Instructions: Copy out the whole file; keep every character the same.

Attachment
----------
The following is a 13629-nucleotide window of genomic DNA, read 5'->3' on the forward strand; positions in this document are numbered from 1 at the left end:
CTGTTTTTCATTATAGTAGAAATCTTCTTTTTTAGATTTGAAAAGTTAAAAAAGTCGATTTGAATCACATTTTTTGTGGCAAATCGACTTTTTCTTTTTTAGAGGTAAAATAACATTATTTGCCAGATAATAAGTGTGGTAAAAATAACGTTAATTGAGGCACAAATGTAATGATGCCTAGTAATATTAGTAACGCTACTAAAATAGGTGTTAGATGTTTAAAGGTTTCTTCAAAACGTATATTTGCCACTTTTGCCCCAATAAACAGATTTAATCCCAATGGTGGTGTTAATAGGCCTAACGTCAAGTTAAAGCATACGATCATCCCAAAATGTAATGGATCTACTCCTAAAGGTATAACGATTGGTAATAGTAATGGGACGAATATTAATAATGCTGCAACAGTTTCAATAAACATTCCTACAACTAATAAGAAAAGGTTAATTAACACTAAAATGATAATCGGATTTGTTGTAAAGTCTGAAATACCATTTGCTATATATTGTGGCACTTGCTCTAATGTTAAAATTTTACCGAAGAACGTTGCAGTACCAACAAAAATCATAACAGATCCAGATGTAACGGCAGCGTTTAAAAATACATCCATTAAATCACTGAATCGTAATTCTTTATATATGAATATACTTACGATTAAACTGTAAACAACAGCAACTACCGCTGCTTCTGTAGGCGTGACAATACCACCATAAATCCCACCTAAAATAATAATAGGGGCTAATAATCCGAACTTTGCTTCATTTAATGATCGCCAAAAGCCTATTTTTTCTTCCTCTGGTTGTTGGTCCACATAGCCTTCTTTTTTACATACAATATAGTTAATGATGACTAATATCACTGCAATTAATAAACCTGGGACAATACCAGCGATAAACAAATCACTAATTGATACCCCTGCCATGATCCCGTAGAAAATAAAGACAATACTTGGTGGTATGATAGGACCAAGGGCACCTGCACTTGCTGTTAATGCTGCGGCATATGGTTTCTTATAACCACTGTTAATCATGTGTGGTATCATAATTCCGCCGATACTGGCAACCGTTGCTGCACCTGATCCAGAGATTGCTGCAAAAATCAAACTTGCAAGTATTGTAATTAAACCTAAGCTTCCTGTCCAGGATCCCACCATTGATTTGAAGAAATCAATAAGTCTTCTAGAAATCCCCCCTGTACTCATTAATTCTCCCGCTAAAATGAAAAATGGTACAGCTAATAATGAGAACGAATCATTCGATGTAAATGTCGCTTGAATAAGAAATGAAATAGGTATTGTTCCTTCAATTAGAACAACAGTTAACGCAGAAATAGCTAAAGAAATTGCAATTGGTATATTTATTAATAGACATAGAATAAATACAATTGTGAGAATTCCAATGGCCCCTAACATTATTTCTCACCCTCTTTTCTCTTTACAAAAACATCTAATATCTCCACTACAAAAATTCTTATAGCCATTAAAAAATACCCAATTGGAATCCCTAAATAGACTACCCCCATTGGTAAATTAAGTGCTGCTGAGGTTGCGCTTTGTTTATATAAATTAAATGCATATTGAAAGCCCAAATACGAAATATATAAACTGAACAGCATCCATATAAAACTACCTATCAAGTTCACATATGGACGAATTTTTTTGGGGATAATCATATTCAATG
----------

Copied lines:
The following is a 13629-nucleotide window of genomic DNA, read 5'->3' on the forward strand; positions in this document are numbered from 1 at the left end:
CTGTTTTTCATTATAGTAGAAATCTTCTTTTTTAGATTTGAAAAGTTAAAAAAGTCGATTTGAATCACATTTTTTGTGGCAAATCGACTTTTTCTTTTTTAGAGGTAAAATAACATTATTTGCCAGATAATAAGTGTGGTAAAAATAACGTTAATTGAGGCACAAATGTAATGATGCCTAGTAATATTAGTAACGCTACTAAAATAGGTGTTAGATGTTTAAAGGTTTCTTCAAAACGTATATTTGCCACTTTTGCCCCAATAAACAGATTTAATCCCAATGGTGGTGTTAATAGGCCTAACGTCAAGTTAAAGCATACGATCATCCCAAAATGTAATGGATCTACTCCTAAAGGTATAACGATTGGTAATAGTAATGGGACGAATATTAATAATGCTGCAACAGTTTCAATAAACATTCCTACAACTAATAAGAAAAGGTTAATTAACACTAAAATGATAATCGGATTTGTTGTAAAGTCTGAAATACCATTTGCTATATATTGTGGCACTTGCTCTAATGTTAAAATTTTACCGAAGAACGTTGCAGTACCAACAAAAATCATAACAGATCCAGATGTAACGGCAGCGTTTAAAAATACATCCATTAAATCACTGAATCGTAATTCTTTATATATGAATATACTTACGATTAAACTGTAAACAACAGCAACTACCGCTGCTTCTGTAGGCGTGACAATACCACCATAAATCCCACCTAAAATAATAATAGGGGCTAATAATCCGAACTTTGCTTCATTTAATGATCGCCAAAAGCCTATTTTTTCTTCCTCTGGTTGTTGGTCCACATAGCCTTCTTTTTTACATACAATATAGTTAATGATGACTAATATCACTGCAATTAATAAACCTGGGACAATACCAGCGATAAACAAATCACTAATTGATACCCCTGCCATGATCCCGTAGAAAATAAAGACAATACTTGGTGGTATGATAGGACCAAGGGCACCTGCACTTGCTGTTAATGCTGCGGCATATGGTTTCTTATAACCACTGTTAATCATGTGTGGTATCATAATTCCGCCGATACTGGCAACCGTTGCTGCACCTGATCCAGAGATTGCTGCAAAAATCAAACTTGCAAGTATTGTAATTAAACCTAAGCTTCCTGTCCAGGATCCCACCATTGATTTGAAGAAATCAATAAGTCTTCTAGAAATCCCCCCTGTACTCATTAATTCTCCCGCTAAAATGAAAAATGGTACAGCTAATAATGAGAACGAATCATTCGATGTAAATGTCGCTTGAATAAGAAATGAAATAGGTATTGTTCCTTCAATTAGAACAACAGTTAACGCAGAAATAGCTAAAGAAATTGCAATTGGTATATTTATTAATAGACATAGAATAAATACAATTGTGAGAATTCCAATGGCCCCTAACATTATTTCTCACCCTCTTTTCTCTTTACAAAAACATCTAATATCTCCACTACAAAAATTCTTATAGCCATTAAAAAATACCCAATTGGAATCCCTAAATAGACTACCCCCATTGGTAAATTAAGTGCTGCTGAGGTTGCGCTTTGTTTATATAAATTAAATGCATATTGAAAGCCCAAATACGAAATATATAAACTGAACAGCATCCATATAAAACTACCTATCAAGTTCACATATGGACGAATTTTTTTGGGGATAATCATATTCAATG